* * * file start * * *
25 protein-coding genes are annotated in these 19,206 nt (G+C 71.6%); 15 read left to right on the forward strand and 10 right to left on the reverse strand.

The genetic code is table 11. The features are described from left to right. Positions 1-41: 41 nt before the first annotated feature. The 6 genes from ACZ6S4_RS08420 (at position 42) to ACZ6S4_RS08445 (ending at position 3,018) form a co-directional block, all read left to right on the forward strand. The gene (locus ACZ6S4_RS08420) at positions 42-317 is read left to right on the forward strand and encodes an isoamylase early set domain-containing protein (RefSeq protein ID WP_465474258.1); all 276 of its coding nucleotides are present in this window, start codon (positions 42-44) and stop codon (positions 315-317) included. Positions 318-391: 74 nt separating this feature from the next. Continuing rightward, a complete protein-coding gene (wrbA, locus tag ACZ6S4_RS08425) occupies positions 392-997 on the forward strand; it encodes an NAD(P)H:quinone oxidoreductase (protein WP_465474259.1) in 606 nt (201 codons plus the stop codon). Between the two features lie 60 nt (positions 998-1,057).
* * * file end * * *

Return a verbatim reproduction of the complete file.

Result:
25 protein-coding genes are annotated in these 19,206 nt (G+C 71.6%); 15 read left to right on the forward strand and 10 right to left on the reverse strand.

The genetic code is table 11. The features are described from left to right. Positions 1-41: 41 nt before the first annotated feature. The 6 genes from ACZ6S4_RS08420 (at position 42) to ACZ6S4_RS08445 (ending at position 3,018) form a co-directional block, all read left to right on the forward strand. The gene (locus ACZ6S4_RS08420) at positions 42-317 is read left to right on the forward strand and encodes an isoamylase early set domain-containing protein (RefSeq protein ID WP_465474258.1); all 276 of its coding nucleotides are present in this window, start codon (positions 42-44) and stop codon (positions 315-317) included. Positions 318-391: 74 nt separating this feature from the next. Continuing rightward, a complete protein-coding gene (wrbA, locus tag ACZ6S4_RS08425) occupies positions 392-997 on the forward strand; it encodes an NAD(P)H:quinone oxidoreductase (protein WP_465474259.1) in 606 nt (201 codons plus the stop codon). Between the two features lie 60 nt (positions 998-1,057).